Tube: Station to Station on the London Underground, written by Oliver Green and published ... more
by Shire Publications, provides historical background to Londonâs present day Underground network and then takes you on seven guided tours to observe the influence of architects such as Charles Holden, designer of many stations built in 1920s and 1930s, or Sir Norman Foster.This pocket-size book first charts the expansion of the Underground system from its beginnings in 1860 to the present day work on Crossrail, and then provides descriptions of journeys (Inner Circle, Pioneer Tubes, Bringing Chicago to London, Metro-Land, Northern Heights, Piccadilly Progress, and Heading South and East: DRL and JLR) with best examples of old and new buildings, platform decorations, etc.Illustrated throughout by numerous photos, the book will provide much new interesting information both to every day tube users and to visitors to London.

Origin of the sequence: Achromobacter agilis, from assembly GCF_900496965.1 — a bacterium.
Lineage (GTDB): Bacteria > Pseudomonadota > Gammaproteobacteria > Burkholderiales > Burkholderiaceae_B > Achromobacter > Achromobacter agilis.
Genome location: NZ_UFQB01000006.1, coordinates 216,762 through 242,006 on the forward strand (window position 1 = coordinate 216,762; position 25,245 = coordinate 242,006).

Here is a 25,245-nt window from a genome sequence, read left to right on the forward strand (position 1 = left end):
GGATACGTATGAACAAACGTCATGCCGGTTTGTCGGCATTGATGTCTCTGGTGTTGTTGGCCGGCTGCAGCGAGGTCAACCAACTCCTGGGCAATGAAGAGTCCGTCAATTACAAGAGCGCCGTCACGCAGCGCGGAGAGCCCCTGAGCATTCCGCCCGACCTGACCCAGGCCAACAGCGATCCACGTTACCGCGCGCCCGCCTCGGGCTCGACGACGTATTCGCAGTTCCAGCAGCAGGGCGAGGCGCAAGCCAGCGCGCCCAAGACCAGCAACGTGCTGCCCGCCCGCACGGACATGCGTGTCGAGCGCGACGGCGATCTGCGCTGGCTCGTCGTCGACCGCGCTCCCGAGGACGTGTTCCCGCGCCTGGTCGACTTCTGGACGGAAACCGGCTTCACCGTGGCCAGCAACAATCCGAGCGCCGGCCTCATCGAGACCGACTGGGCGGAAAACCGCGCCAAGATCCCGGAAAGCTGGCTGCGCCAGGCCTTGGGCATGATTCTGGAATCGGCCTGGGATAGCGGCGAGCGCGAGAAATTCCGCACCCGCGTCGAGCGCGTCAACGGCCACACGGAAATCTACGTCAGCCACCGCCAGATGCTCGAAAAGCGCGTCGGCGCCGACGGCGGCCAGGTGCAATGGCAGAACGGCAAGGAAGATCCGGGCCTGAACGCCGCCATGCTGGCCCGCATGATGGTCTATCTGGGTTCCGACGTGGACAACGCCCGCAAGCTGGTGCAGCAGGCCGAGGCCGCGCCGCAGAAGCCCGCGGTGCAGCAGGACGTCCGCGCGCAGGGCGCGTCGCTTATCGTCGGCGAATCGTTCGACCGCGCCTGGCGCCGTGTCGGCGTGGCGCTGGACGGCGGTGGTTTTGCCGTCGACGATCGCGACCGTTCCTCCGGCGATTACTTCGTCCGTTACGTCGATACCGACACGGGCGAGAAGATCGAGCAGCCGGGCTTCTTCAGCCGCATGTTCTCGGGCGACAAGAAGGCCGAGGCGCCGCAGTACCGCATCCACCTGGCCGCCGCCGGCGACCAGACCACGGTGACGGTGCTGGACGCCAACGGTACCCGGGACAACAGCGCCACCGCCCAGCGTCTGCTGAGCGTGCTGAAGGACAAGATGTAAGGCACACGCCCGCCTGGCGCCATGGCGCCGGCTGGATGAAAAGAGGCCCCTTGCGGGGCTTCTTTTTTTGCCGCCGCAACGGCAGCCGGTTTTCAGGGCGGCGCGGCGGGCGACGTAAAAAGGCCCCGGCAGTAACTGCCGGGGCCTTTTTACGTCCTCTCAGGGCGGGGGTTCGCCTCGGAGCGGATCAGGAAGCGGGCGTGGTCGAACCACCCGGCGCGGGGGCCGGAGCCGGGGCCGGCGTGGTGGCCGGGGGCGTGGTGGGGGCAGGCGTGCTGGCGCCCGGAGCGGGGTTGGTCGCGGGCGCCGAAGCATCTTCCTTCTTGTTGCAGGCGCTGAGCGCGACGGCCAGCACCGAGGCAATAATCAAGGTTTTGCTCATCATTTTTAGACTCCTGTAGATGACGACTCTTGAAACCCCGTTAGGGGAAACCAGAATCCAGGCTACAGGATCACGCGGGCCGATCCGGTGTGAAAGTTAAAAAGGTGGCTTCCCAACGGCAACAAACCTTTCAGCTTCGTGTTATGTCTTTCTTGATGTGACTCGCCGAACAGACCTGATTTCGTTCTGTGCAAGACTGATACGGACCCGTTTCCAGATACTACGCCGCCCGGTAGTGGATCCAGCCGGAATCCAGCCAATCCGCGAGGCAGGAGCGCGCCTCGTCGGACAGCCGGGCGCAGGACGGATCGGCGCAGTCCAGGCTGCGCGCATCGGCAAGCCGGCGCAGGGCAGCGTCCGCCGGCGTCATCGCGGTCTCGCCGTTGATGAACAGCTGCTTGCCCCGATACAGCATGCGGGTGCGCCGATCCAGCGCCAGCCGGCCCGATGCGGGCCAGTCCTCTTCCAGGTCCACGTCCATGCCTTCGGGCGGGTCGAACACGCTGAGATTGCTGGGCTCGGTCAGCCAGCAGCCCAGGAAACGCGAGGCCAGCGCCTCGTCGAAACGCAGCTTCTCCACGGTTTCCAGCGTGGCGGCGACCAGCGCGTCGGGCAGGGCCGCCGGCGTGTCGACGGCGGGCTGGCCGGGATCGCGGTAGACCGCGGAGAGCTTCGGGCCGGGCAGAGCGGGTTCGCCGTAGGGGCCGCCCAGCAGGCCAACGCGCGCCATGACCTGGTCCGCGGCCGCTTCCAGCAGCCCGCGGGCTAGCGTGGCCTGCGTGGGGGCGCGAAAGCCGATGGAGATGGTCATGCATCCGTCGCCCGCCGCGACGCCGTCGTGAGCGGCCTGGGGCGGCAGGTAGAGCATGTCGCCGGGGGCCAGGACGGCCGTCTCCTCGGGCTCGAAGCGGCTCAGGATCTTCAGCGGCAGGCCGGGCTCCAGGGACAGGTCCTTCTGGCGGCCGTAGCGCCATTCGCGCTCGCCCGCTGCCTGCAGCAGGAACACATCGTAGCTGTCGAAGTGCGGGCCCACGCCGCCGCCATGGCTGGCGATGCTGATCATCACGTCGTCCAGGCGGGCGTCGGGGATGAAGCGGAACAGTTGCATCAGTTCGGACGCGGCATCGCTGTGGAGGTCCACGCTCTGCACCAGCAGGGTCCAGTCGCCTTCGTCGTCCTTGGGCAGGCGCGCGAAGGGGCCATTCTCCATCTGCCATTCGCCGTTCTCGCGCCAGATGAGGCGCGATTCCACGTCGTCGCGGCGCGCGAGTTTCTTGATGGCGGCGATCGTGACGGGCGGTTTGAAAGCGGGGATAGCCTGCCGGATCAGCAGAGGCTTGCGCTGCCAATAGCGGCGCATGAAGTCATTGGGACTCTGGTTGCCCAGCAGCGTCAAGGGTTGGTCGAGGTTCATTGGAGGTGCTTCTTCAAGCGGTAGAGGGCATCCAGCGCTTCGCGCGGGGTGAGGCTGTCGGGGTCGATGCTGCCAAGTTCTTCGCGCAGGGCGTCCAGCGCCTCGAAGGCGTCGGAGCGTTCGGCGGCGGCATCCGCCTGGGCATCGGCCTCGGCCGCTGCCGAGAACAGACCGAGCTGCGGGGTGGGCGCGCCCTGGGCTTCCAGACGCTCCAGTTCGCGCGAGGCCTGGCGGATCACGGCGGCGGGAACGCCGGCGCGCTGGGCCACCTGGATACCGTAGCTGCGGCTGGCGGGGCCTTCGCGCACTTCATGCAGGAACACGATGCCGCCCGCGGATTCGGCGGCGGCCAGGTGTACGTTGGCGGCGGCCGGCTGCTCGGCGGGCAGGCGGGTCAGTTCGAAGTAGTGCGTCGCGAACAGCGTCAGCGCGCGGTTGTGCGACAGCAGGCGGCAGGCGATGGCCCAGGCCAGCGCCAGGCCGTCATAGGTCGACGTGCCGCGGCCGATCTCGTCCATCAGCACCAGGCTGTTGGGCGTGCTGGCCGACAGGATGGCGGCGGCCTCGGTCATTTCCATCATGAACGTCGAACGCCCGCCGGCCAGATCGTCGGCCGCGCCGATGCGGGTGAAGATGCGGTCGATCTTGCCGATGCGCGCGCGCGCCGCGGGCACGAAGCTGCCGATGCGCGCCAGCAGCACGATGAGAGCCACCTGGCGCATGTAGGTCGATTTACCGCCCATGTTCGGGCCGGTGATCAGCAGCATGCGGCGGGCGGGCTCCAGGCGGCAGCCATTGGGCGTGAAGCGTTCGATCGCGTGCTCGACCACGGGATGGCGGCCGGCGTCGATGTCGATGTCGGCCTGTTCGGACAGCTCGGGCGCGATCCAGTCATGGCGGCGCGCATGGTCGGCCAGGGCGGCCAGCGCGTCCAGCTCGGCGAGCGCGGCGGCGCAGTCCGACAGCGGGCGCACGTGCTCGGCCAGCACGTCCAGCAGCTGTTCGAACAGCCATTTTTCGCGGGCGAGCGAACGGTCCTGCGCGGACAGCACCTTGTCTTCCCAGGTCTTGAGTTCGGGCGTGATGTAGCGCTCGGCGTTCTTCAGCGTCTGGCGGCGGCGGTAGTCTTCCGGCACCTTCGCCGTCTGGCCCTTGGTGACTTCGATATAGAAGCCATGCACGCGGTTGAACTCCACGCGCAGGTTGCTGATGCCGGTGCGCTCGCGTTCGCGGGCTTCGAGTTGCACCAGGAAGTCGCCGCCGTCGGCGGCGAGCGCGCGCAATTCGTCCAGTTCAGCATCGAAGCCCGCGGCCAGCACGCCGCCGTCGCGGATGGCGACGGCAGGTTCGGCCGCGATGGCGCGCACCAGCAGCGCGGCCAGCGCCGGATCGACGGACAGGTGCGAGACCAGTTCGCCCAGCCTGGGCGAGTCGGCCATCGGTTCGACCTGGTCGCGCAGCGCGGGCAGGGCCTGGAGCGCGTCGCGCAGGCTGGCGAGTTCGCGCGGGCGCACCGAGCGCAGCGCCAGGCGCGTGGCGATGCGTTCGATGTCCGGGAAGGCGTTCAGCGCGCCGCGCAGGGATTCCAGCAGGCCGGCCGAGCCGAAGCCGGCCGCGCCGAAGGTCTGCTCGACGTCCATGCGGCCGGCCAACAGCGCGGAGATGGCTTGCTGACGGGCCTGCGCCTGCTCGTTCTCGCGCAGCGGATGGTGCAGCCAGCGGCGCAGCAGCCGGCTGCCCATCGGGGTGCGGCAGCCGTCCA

London`s Underground is associated with a multitude of ghostly stories and sightings, ... more
particularly on stations and abandoned lines, many of which are in close proximity to burial sites from centuries ago. This chilling book reveals well-known and hitherto unpublished tales of spirits, spectres and other spooky occurrences on one of the oldest railway networks in the world. The stories of sightings include the ghost of an actress regularly witnessed on Aldywch Station and the `Black Nun` at Bank Station. Eerie noises, such as the cries of thirteen-year-old Anne Naylor, who was murdered in 1758 near to the site of what is now Farringdon Station, and the screams of children who were in an accident at Bethnal Green Station during Second World War, are still heard echoing. These and many more ghostly accounts are recorded in fascinating detail in this book, which is a must-read for anyone interested in the mysterious and murky history of London`s Underground.